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Donations pour in for families of victims of Atlanta-area spa shootings

People holding signs at a "Stop Asian hate" rally in Atlanta
People participate in a “Stop Asian hate” rally outside the Georgia State Capitol in Atlanta on Saturday.
(Ben Gray / Associated Press)

Shortly after his mother was killed in the Atlanta-area spa shootings, Randy Park launched a GoFundMe page appealing for $20,000 to defray funeral expenses. By Sunday, the donations approached $3 million.

With many people seeking a way to support the families of the dead, Park’s page and others have offered an outlet for tens of thousands of donors, and the accounts have surpassed their goals only days after they were opened.

“I’ve never had a good understanding how much money was worth, but every cent of it will be used only in pure necessity,” wrote Park, son of Hyun Jung Grant, 51, who was one of the eight people killed in the attacks on spa businesses in and around Georgia’s capital.

Rani Ban contributed to Park just to show kindness.

“It’s important that he knows there are still good people. That’s simply it,” said Ban, who is from the San Francisco Bay Area.

To date, no central fund been created to aid families of the victims — a contrast with some other mass shootings where groups were set up to collect and distribute money to those directly affected.

Hundreds of people gathered in a park across from the Georgia state Capitol in Atlanta to demand justice for the victims of shootings at massage businesses this week.

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For example, following the 2017 attack on the Las Vegas Strip that killed 58 people that night and at least two others who died later, a nonprofit corporation was formed to pay $275,000 to the families. The nonprofit stemmed from a GoFundMe account that received more than 90,000 donations.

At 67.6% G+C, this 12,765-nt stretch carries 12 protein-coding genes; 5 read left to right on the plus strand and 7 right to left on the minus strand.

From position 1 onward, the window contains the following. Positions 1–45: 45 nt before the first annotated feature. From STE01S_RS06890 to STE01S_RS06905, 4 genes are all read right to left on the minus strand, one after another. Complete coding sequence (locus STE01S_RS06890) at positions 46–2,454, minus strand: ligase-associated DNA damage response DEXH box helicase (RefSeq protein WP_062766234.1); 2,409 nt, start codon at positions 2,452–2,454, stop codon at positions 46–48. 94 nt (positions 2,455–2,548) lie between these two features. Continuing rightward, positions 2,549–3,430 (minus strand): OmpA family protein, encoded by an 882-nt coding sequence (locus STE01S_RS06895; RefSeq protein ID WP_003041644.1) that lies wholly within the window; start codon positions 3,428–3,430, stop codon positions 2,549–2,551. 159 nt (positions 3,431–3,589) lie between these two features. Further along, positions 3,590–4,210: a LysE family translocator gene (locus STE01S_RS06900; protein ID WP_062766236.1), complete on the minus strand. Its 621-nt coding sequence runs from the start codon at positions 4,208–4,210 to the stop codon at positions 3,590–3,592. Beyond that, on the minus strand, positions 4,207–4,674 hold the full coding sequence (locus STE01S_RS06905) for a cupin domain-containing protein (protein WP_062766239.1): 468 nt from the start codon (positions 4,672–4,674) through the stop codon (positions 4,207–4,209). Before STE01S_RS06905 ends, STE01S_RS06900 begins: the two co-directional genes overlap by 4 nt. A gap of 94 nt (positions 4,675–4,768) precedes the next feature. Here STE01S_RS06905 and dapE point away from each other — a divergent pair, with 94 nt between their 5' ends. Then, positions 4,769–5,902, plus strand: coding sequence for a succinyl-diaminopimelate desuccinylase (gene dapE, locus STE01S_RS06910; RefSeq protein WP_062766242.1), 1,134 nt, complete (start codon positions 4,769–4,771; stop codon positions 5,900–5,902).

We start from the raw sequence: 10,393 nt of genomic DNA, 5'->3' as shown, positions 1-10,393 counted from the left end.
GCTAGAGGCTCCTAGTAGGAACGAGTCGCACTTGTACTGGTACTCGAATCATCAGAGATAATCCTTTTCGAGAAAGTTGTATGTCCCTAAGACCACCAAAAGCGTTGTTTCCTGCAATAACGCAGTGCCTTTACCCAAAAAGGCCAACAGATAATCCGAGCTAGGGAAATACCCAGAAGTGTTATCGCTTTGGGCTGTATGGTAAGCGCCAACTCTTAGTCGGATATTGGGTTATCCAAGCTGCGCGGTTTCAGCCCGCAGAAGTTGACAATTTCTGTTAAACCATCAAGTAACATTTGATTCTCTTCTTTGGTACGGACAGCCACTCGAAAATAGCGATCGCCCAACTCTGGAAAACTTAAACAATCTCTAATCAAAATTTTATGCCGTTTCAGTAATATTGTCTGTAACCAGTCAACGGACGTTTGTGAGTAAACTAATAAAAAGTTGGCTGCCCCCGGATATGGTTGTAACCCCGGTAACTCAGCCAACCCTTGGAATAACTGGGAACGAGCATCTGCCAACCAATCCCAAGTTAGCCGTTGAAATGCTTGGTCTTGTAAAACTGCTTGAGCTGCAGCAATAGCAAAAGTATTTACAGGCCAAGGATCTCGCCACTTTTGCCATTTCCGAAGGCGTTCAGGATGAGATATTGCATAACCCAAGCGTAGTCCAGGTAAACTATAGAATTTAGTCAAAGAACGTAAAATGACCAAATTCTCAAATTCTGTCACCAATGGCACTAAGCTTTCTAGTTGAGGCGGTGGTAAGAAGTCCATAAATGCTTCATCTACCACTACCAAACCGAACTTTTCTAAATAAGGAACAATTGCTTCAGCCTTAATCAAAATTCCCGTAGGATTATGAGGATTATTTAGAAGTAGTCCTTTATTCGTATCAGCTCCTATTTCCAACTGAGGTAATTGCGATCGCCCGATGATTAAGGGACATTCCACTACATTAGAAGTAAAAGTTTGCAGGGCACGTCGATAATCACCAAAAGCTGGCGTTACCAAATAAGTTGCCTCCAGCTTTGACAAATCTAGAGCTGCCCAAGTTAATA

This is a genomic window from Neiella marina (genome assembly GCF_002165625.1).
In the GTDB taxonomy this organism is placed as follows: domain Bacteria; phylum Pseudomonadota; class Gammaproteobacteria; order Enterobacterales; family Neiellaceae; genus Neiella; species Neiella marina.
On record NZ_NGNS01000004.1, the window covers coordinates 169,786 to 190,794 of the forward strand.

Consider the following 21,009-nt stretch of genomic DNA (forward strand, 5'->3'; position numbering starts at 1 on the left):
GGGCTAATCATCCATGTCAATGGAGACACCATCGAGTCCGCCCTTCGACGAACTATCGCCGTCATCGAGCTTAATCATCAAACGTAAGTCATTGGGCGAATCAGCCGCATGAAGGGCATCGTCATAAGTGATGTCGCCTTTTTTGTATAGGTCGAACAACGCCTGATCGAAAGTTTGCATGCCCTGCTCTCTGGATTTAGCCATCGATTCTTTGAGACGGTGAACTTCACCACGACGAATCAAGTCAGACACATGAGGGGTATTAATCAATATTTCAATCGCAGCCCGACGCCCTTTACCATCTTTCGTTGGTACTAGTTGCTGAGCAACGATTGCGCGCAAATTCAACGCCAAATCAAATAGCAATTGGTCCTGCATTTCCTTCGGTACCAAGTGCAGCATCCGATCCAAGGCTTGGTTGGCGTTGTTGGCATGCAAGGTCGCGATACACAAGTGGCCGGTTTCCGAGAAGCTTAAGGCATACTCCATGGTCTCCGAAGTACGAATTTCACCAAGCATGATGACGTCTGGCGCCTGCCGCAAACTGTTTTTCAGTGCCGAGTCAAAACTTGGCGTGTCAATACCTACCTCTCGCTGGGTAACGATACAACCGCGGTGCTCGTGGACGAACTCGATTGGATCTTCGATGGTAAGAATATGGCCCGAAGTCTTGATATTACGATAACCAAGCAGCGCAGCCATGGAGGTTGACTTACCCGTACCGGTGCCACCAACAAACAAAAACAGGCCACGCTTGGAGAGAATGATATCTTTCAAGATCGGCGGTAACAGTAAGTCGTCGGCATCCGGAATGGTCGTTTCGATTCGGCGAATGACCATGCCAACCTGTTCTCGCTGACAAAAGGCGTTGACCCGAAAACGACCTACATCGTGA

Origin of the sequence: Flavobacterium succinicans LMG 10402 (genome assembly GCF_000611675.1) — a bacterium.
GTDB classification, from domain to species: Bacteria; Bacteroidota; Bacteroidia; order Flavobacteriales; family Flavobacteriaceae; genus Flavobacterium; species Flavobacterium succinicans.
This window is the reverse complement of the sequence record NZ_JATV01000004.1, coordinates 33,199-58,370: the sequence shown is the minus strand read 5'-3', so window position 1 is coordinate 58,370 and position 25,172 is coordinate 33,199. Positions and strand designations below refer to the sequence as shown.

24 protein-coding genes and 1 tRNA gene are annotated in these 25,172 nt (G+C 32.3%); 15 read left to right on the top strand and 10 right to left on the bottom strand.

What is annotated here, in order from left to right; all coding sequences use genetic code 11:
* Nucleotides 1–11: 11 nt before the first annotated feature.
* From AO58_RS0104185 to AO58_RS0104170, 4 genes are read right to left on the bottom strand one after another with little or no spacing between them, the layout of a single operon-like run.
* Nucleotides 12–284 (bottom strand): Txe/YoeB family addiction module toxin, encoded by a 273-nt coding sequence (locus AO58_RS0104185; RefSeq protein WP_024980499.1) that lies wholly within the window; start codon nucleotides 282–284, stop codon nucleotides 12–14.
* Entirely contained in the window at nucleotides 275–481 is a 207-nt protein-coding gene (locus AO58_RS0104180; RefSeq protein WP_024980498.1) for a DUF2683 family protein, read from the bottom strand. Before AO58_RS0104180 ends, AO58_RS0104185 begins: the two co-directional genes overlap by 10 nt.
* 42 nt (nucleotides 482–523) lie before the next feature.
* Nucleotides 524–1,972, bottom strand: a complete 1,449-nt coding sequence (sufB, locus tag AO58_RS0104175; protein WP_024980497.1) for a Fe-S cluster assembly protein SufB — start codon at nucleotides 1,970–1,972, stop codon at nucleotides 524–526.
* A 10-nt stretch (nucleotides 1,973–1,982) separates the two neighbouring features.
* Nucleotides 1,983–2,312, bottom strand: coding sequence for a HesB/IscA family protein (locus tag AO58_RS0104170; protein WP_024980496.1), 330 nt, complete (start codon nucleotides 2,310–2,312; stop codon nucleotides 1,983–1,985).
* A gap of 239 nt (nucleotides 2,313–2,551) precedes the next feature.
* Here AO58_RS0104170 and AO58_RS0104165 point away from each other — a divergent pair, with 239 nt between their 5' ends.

In 2019, a group of nonprofit organizations organized a relief effort after a gunman opened fire in El Paso, killing 22 people in an attack that police said targeted Mexicans.

For now, donors to victims of the Atlanta shootings must scour GoFundMe for individual accounts.

“We all have to stand up for all the innocent lives that fall victim to such reckless hate,” Mallory Spalding wrote on a GoFundMe page set up for Suncha Kim, 69, who was fatally shot in the chest.

I used to believe in a certain immigrant story about assimilation and what it means to be American. Recent years have sometimes felt like a late plot twist.

The page has seen more than $125,000 in donations in a single day.

“It brings tears to our eyes that you are all standing with us and our beloved halmoni, mother, and wife. Suncha was such a strong, loving presence in all of our lives, and we miss her so much,” the family said in a statement posted on the page.

A page for Delaina Ashley Yaun has collected more than $102,000, and one for survivors of Paul Andre Michels has raised more than $57,000. A page for Yong Ae Yue’s family drew more than $94,000.

The donations will help pay for travel for family members who would otherwise be unable to attend funerals.

Yue’s family issued a statement less than 24 hours after creating the GoFundMe page saying that the money would be used to fly her six grandchildren to the funeral, as well as to take care of Yue’s “business and home affairs.”

The suspect in the shootings, 21-year-old Robert Aaron Long, has been charged with killing four women at the Atlanta spas and four more people at a spa business about 30 miles away in Cherokee County. Seven of the slain were women, and six of them were of Asian descent.

Park’s family was the first to launch a GoFundMe page. He explained that he had “no time to grieve” because financial obligations were quickly mounting.

After his page began taking off, others soon followed to raise money for more families.

“To put it bluntly, I can’t believe you guys exist. People I will probably never meet, hear nor express my thanks to. This is simply a change in my life,” Park wrote to the 70,000 people who had contributed as of Sunday afternoon.


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